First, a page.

Toronto

Nuit Blanche Toronto opens Saturday night. Here's what you can see

Nuit Blanche Toronto is Saturday September 29.

Annual all-night art show happens on Saturday night-Sunday morning with more than 75 public installations

Artist Meghan Ross prepares one of the 13,000 fingerprints included in her sculptural installation Make Your Mark, at this year's Nuit Blanche Toronto. (Martin Trainor/CBC)

Glue, clear tape and 13,000 human hands.

Those are the materials used in Make Your Mark, a sculptural installation opening this Saturday at the Nuit Blanche Toronto art festival.

Don't worry, the human hands were just borrowed over the past year to make thousands of fingerprints.

This Saturday, the shimmering, transparent imprints will dangle from the the low ceiling of a underground tunnel in the Toronto Coach Terminal.

"We all have a fingerprint; we all can be part of something," the installation's creator, Meghan Ross, told CBC Toronto. "Thirteen thousand people are part of this."

This is the 13th edition of Nuit Blanche Toronto and features the work of more than 300 local, Canadian and international artists.

Make Your Mark, at the Toronto Coach Terminal, is one of more than 75 public art installations at this year's Nuit Blanche. (Martin Trainor/CBC)

Ross likes the idea of the project coming to life in a public space on Nuit Blanche, rather than a private gallery.

"Because the project is made by the people and for the people, it was a really cool idea to be in a public space," she said.

The location is a tunnel that connects the terminal with Toronto's underground PATH system.

"We looked through so many different spaces. I was really interested in a kind of transitory space," Ross said.

This is Ross's first Nuit Blanche installation, but the Toronto-born artist has volunteered at the all-night art festival before.

'Be prepared to walk'

Although she's more of a morning person, Ross likes to enjoy the entire night from start to finish.

'Try and sleep for most of the day before," she advised.

Nuit Blanche attendees often spend much of the night on their feet. "Be prepared to walk," Ross said.

Her tip: wear wool socks.

'We try to lower barriers as much as we can and really take the art to the people, Jeanne Holmes, programming supervisor with the city of Toronto, told CBC Toronto. (Martin Trainor/CBC)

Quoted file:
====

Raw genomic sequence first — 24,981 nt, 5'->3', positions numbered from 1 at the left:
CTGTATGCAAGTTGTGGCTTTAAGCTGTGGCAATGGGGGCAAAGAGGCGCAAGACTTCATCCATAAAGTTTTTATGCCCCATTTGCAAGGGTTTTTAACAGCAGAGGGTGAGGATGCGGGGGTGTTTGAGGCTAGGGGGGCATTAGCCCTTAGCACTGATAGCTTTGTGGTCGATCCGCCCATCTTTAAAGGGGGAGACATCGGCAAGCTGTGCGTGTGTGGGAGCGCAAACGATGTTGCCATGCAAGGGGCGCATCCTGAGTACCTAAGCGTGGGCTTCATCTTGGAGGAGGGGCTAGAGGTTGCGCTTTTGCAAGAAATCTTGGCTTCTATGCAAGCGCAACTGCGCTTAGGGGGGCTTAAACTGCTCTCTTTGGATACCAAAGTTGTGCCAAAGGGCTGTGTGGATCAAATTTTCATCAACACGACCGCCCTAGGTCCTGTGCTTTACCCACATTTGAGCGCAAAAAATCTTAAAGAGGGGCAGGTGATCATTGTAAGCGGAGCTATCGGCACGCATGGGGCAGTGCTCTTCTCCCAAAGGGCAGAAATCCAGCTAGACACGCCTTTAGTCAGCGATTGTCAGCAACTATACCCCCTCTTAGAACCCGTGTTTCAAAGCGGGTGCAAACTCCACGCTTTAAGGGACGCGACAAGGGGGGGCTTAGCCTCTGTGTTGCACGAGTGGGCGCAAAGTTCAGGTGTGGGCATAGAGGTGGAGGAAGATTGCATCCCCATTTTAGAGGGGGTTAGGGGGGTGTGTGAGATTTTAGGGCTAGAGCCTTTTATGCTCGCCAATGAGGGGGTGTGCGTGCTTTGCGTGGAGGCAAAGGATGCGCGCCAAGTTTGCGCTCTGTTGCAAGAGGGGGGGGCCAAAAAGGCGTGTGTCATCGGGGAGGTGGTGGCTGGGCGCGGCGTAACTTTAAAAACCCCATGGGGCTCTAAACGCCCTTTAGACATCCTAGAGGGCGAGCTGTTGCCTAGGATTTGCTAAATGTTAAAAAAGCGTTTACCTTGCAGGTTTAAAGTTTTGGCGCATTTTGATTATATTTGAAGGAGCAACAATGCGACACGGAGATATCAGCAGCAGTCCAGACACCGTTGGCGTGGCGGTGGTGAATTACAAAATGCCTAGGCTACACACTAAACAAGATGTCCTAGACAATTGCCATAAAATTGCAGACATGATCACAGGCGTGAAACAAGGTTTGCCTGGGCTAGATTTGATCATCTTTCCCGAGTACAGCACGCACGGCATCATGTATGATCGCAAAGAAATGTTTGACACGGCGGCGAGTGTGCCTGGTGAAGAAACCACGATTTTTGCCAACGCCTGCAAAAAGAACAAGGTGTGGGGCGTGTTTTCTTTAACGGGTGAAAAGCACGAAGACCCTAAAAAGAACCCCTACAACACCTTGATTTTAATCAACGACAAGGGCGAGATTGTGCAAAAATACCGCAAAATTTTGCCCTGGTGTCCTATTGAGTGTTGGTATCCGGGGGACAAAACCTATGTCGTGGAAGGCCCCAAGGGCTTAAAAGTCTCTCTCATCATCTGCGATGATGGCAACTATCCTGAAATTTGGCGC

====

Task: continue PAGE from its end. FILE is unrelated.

Footwear is also a big deal for Nuit Blanche organizer Jeanne Holmes, a programming supervisor with the city of Toronto.

Extra shoes

She recommends bringing an extra pair of shoes to change into when your feet get sore.

"My trick is that I change my socks partway through the night. That wakes me right up," Holmes said.

There are more than 75 art projects at Nuit Blanche 2018, Holmes said. Many are grouped into neighbourhood clusters.

"The projects in the downtown core are very walkable. There are road closures so we make it easy for pedestrians to get around and you're not fighting traffic," she said.

Nuit Blanche lands in Scarborough

For the first time, Nuit Blanche will include installations in Scarborough.

"It's a really exciting change. We've been privileged to be invited by the community of artists that are out in Scarborough," Holmes said.

One of the major works at Scarborough's Nuit Blanche is Everything I Wanted to Tell You, which is part of the STYLL exhibition.

It takes messages from Scarborough residents about how they feel about their home and projects them onto the walls of the Scarborough Civic Centre.
Everything I Wanted to Tell You projects messages from Scarborough residents onto the walls of the Scarborough Civic Centre. (Nuit Blanche Toronto/Twitter)

Windsor text-based artist Hiba Abdallah says she was initially approached by Alyssa Fearon, the curator of Nuit Blanche Scarborough, to do a piece about the local area.

"What I made sure doing this project [was] to really listen and to really take in the kind of stories and narratives that I was receiving," Abdallah told CBC's Here and Now.

"There's a lot of connections to the resiliency but also the diversity and complexity of this community."

When to come

Large crowds are common at Nuit Blanche. Some installations may have long wait times to view.

To avoid them, Holmes recommends coming either early in the night — or early in the morning.

"My perfect time for Nuit Blanches is 4 a.m. to 7 a.m. It's beautiful. The city is really quiet. There aren't very many crowds and people can really see the art," she said.

About the Author

Trevor Dunn is an award-winning journalist with CBC Toronto. Since 2008 he's covered a variety of topics, ranging from local and national politics to technology on the South American countryside. Trevor is interested in uncovering news: real estate, crime, corruption, art, sports. Reach out to him. Se habla español. trevor.dunn@cbc.ca

With files from Here and Now

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